The ability to nest structured types within structured types provides the flexibility to keep your data organized in an intuitive, easily understood format. A good structured type will reflect the natural groupings suggested by the data and such an organization will reduce the number of errors, increase readability and make future changes much easier.
In our protein sequence example, the fields Name, DB and the accession number AC are in some sense related items of data since they specify an entry in a genomic database. As such, we might be motivated to grant them their own structured type GenomicDB nested within ProEntry.
ProEntry := proc( ) description ' Structured type to contain information about a protein sequence Parameters: Name, DB, AC, Organism, Sequence, Length '; if ( nargs=0 ) then temp := GenomicDB(); return(noeval(ProEntry(GenomicDB('', '', ''), '', '', -1))); elif ( nargs=6 ) then return(noeval(ProEntry(GenomicDB(args[1..3]), args[4..6]))); else print( ProEntry ); error('Invalid ProEntry format'); fi; end:We define a structure of type ProEntry as before. Notice the difference in how the information is stored internally.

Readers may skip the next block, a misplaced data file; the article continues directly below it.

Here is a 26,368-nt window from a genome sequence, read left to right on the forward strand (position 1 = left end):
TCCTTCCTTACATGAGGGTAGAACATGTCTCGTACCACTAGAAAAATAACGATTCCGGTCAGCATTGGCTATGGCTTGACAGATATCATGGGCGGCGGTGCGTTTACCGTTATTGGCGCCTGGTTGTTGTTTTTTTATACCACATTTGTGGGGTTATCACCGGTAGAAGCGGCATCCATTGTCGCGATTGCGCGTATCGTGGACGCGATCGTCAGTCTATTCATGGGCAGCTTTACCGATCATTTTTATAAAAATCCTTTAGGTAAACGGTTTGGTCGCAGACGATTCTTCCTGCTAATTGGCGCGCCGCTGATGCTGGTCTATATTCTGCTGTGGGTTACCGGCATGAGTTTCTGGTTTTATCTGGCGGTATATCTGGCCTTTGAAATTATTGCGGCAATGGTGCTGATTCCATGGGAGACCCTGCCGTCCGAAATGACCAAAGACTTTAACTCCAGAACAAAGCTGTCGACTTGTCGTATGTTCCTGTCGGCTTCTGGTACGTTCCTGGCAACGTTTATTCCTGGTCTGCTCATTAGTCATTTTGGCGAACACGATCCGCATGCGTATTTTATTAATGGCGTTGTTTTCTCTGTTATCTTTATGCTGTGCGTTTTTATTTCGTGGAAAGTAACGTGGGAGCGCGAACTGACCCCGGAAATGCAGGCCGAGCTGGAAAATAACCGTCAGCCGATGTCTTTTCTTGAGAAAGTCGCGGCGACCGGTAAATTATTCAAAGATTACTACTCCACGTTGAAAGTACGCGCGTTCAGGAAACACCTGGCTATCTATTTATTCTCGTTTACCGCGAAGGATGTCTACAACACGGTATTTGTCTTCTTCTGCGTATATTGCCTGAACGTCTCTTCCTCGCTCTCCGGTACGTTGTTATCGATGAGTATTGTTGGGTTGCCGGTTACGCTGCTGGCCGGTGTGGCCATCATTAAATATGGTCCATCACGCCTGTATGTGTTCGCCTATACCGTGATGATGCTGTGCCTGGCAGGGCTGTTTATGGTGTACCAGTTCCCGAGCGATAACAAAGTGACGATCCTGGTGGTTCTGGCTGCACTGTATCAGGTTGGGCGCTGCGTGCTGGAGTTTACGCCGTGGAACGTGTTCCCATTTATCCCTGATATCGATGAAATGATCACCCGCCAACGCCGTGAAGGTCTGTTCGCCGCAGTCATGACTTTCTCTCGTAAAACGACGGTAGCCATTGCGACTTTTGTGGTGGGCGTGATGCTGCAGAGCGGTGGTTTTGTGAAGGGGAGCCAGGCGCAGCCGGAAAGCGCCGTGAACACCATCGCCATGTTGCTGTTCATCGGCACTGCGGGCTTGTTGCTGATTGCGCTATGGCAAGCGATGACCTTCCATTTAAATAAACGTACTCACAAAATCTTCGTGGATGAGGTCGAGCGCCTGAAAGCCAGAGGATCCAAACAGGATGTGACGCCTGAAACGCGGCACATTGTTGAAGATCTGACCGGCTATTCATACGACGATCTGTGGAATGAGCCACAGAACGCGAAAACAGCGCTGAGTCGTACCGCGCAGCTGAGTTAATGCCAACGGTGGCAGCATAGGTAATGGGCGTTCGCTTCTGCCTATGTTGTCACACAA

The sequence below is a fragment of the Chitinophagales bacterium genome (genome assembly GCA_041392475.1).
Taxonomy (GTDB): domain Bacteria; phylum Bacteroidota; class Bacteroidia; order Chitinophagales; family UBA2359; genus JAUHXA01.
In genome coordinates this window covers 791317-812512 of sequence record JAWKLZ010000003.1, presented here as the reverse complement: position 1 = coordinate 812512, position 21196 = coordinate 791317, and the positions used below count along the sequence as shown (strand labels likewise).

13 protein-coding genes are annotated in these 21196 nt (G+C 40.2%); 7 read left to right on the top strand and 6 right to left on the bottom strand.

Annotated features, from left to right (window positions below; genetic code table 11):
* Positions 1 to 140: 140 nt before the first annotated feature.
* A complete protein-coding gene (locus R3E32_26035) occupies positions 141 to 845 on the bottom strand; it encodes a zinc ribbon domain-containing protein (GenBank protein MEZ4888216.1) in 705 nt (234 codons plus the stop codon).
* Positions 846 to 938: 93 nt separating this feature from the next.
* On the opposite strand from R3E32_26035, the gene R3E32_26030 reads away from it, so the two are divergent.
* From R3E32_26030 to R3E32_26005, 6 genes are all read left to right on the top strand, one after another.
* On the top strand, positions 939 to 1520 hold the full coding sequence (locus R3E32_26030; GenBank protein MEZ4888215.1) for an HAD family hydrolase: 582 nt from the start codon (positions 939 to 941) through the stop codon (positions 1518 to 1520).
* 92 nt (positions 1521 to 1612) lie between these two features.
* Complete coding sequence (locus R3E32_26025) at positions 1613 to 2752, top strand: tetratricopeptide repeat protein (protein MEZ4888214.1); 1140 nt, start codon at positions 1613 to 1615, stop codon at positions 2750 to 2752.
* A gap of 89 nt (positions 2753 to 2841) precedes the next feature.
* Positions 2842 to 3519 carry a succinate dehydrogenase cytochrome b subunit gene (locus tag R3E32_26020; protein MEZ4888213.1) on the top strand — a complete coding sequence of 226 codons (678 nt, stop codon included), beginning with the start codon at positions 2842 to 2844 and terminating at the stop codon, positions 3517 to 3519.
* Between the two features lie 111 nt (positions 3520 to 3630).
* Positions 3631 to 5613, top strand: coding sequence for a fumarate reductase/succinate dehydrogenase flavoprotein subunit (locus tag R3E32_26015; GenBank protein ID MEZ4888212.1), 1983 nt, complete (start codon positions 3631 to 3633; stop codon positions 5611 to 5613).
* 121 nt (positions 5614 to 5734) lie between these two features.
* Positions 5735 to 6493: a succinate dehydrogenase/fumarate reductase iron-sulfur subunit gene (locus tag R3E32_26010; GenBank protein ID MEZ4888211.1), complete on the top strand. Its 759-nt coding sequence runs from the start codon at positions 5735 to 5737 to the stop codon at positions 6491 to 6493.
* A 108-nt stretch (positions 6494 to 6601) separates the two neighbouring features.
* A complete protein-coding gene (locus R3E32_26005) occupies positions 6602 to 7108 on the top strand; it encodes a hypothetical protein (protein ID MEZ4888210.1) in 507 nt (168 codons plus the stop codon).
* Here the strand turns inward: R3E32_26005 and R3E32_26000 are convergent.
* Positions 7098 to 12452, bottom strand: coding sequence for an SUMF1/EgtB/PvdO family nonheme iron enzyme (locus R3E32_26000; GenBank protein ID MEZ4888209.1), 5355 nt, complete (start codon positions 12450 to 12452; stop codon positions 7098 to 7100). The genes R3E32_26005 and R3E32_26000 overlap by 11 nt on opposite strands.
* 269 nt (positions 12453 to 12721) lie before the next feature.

> p := ProEntry('ABL1_CAEEL', 'SwissProt', 'P03949', 'C. ELEGANS', > 'NNEWCEARLYSTRKNDASNQRRLGEIGWVPSNFIAPYNSLDK', 42); protentry1 := ProEntry(GenomicDB(ABL1_CAEEL,SwissProt,P03949), C. ELEGANS, NNEWCEARLYSTRKNDASNQRRLGEIGWVPSNFIAPYNSLDK,42)